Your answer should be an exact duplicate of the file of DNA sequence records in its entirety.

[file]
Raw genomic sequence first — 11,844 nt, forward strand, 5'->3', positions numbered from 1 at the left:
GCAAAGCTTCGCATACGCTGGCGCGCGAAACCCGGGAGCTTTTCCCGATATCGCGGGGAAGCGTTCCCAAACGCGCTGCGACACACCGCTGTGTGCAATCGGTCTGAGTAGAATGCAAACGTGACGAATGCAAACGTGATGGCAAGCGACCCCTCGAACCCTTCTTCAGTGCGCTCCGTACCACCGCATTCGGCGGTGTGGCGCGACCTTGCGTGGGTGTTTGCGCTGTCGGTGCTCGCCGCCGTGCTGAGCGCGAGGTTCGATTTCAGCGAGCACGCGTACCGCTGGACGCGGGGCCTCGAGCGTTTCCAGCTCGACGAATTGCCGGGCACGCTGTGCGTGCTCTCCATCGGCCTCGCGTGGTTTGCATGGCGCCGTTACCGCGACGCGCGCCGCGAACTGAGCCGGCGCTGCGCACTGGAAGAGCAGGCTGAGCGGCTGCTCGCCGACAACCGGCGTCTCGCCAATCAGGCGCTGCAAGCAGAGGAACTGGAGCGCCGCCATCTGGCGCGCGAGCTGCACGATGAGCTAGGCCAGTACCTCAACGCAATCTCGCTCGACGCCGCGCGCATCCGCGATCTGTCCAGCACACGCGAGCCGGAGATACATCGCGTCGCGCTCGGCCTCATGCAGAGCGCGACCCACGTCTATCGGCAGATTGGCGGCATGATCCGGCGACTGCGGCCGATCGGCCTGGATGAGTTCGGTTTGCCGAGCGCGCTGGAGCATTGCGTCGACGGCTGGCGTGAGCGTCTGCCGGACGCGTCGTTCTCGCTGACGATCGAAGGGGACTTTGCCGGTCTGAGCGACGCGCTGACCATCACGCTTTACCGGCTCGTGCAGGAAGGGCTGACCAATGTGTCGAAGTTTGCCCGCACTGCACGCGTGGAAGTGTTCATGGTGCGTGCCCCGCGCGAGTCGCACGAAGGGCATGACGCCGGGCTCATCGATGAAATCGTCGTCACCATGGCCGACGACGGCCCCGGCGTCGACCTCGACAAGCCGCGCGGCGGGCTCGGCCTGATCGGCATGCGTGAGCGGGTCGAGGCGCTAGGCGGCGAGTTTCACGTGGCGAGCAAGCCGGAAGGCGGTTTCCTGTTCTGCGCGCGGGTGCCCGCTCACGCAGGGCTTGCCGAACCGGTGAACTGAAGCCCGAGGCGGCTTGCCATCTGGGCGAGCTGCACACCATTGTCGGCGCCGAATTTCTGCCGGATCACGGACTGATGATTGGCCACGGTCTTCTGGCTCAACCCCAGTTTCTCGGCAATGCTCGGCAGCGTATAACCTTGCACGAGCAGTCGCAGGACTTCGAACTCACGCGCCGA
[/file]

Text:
Raw genomic sequence first — 11,844 nt, forward strand, 5'->3', positions numbered from 1 at the left:
GCAAAGCTTCGCATACGCTGGCGCGCGAAACCCGGGAGCTTTTCCCGATATCGCGGGGAAGCGTTCCCAAACGCGCTGCGACACACCGCTGTGTGCAATCGGTCTGAGTAGAATGCAAACGTGACGAATGCAAACGTGATGGCAAGCGACCCCTCGAACCCTTCTTCAGTGCGCTCCGTACCACCGCATTCGGCGGTGTGGCGCGACCTTGCGTGGGTGTTTGCGCTGTCGGTGCTCGCCGCCGTGCTGAGCGCGAGGTTCGATTTCAGCGAGCACGCGTACCGCTGGACGCGGGGCCTCGAGCGTTTCCAGCTCGACGAATTGCCGGGCACGCTGTGCGTGCTCTCCATCGGCCTCGCGTGGTTTGCATGGCGCCGTTACCGCGACGCGCGCCGCGAACTGAGCCGGCGCTGCGCACTGGAAGAGCAGGCTGAGCGGCTGCTCGCCGACAACCGGCGTCTCGCCAATCAGGCGCTGCAAGCAGAGGAACTGGAGCGCCGCCATCTGGCGCGCGAGCTGCACGATGAGCTAGGCCAGTACCTCAACGCAATCTCGCTCGACGCCGCGCGCATCCGCGATCTGTCCAGCACACGCGAGCCGGAGATACATCGCGTCGCGCTCGGCCTCATGCAGAGCGCGACCCACGTCTATCGGCAGATTGGCGGCATGATCCGGCGACTGCGGCCGATCGGCCTGGATGAGTTCGGTTTGCCGAGCGCGCTGGAGCATTGCGTCGACGGCTGGCGTGAGCGTCTGCCGGACGCGTCGTTCTCGCTGACGATCGAAGGGGACTTTGCCGGTCTGAGCGACGCGCTGACCATCACGCTTTACCGGCTCGTGCAGGAAGGGCTGACCAATGTGTCGAAGTTTGCCCGCACTGCACGCGTGGAAGTGTTCATGGTGCGTGCCCCGCGCGAGTCGCACGAAGGGCATGACGCCGGGCTCATCGATGAAATCGTCGTCACCATGGCCGACGACGGCCCCGGCGTCGACCTCGACAAGCCGCGCGGCGGGCTCGGCCTGATCGGCATGCGTGAGCGGGTCGAGGCGCTAGGCGGCGAGTTTCACGTGGCGAGCAAGCCGGAAGGCGGTTTCCTGTTCTGCGCGCGGGTGCCCGCTCACGCAGGGCTTGCCGAACCGGTGAACTGAAGCCCGAGGCGGCTTGCCATCTGGGCGAGCTGCACACCATTGTCGGCGCCGAATTTCTGCCGGATCACGGACTGATGATTGGCCACGGTCTTCTGGCTCAACCCCAGTTTCTCGGCAATGCTCGGCAGCGTATAACCTTGCACGAGCAGTCGCAGGACTTCGAACTCACGCGCCGA